Return to Manchester doesn’t mark Martin Parr’s first retread around the city that shaped and informed his earliest practice. But it does stand as proof of the boundless, almost frighteningly acute sense of curiosity that has stood at the heart of his work for the last 40 years.
It’s an eye that has swept over decaying seaside towns in The Last Resort (1986) and The Great British Seaside (2016), epic depictions of the ceaseless purgatory of the English middle classes in The Cost of Living (1989), right through to snapshots of everyday ennui in the self-explanatory Bored Couples (1993). In truth, it’s tough to think of another living British photographer that has done quite so much to shape the way we see ourselves, or translate both the endearing and bitter absurdities of our recent past into something intelligible, if sometimes controversial and oblique.
As origin stories go, it’s not a bad one. The young, disaffected suburban 70s hippy with a clear sense of his own creative mission, colliding with a vibrant, if still down-at-heel city, full of opportunities and comparatively absent of constraint. Parr spent 1970-73 studying at Manchester Polytechnic (now Manchester Metropolitan University), where he launched himself into early black and white triumphs, including images of Prestwich Mental Hospital and – later on – the then regional curio of Yates Wine Lodge and shoppers at play in Salford.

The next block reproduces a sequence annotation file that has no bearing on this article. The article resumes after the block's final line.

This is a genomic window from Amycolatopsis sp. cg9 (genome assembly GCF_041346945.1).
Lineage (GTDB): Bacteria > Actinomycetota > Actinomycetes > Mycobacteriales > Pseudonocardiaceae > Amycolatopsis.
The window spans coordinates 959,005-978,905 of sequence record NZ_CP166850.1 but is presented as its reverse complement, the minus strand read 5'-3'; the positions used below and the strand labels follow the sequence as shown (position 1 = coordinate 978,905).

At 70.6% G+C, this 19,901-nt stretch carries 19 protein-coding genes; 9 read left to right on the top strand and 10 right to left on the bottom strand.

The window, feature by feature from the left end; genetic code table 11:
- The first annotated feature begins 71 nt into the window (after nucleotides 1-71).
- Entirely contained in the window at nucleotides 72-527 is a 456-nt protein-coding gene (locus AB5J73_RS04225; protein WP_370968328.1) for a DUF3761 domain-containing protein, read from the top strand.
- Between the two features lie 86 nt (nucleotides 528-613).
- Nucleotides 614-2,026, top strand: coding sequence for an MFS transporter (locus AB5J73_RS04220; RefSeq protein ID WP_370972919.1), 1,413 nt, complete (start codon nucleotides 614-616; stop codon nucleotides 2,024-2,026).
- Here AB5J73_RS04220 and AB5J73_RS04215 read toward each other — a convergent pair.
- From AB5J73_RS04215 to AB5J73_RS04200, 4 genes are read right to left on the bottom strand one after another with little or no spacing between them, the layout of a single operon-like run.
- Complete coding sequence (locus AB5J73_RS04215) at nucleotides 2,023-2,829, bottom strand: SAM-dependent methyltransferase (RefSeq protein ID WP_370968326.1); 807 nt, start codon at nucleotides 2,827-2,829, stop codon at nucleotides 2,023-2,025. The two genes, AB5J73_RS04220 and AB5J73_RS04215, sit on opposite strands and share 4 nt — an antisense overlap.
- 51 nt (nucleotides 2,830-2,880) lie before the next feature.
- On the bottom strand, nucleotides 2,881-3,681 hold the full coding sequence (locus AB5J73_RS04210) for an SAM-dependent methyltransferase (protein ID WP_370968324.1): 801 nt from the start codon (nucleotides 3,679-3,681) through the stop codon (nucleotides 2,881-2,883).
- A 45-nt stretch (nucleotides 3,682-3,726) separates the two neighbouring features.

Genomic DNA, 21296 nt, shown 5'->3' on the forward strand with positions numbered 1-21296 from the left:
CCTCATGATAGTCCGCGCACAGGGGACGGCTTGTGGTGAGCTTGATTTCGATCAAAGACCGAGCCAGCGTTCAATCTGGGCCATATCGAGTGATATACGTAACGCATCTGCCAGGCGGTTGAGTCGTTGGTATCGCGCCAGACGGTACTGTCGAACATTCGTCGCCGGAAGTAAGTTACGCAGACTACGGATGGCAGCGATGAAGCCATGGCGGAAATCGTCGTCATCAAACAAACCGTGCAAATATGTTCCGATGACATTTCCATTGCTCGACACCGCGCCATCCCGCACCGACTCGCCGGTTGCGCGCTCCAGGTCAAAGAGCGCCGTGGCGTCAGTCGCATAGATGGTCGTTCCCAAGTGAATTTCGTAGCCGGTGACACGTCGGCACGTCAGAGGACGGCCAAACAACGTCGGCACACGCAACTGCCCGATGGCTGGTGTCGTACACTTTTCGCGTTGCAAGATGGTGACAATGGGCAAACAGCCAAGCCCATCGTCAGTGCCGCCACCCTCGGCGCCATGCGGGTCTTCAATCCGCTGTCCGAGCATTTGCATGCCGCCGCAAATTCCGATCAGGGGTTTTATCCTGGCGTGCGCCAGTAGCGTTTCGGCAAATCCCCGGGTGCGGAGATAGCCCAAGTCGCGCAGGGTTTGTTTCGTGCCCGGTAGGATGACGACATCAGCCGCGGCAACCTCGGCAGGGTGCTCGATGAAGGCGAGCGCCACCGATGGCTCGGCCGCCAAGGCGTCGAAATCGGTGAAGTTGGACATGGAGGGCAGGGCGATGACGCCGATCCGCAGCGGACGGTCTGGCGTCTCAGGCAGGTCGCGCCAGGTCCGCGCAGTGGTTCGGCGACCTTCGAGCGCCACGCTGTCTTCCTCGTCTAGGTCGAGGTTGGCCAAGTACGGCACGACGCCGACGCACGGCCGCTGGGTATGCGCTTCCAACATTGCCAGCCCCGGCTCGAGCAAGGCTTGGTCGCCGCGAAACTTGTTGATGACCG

In the work we can see the first springs of the classic Parr concerns; kitsch and domestic life, filtered through an affectionate if unsparing lens. But it’s the city that stands as the central point. Parr revisited Manchester in 2008, as part of a Guardian Cities project, to chart a city in the process of being radically altered by the fag end of the Blair years. This year, he returned again to document the central pillar of the long proposed Northern Powerhouse, bang flush in the middle of a radical phase of gentrification, and a newly retrieved, if contentious, self-confidence.
It’s striking, when you take it all together. All the little details and quirks that have already been lost to the past. The ‘hypermarkets’ and hairstyles, working men’s clubs and woefully dated ‘media pods’ in Salford’s Media City. A complex, slightly overwhelming portrait of a city in constant flux. I meet Parr in the cafe of Manchester Art Gallery to discuss the show and his enduring connection with ‘the north’ as both a reality and a mash of nostalgia and memory.
“I just feel very comfortable. In fact, I still do, whenever I come back up here. Nothing against Bristol (where I live) or the south, but there’s a warmth here that you don’t really get anywhere else”, Parr tells me over lunch. “My grandfather was from Yorkshire. I got excited in photography through him. Of course, I was very happy to end up in Manchester, as I knew it would be a good place to get images. And sure enough, it was".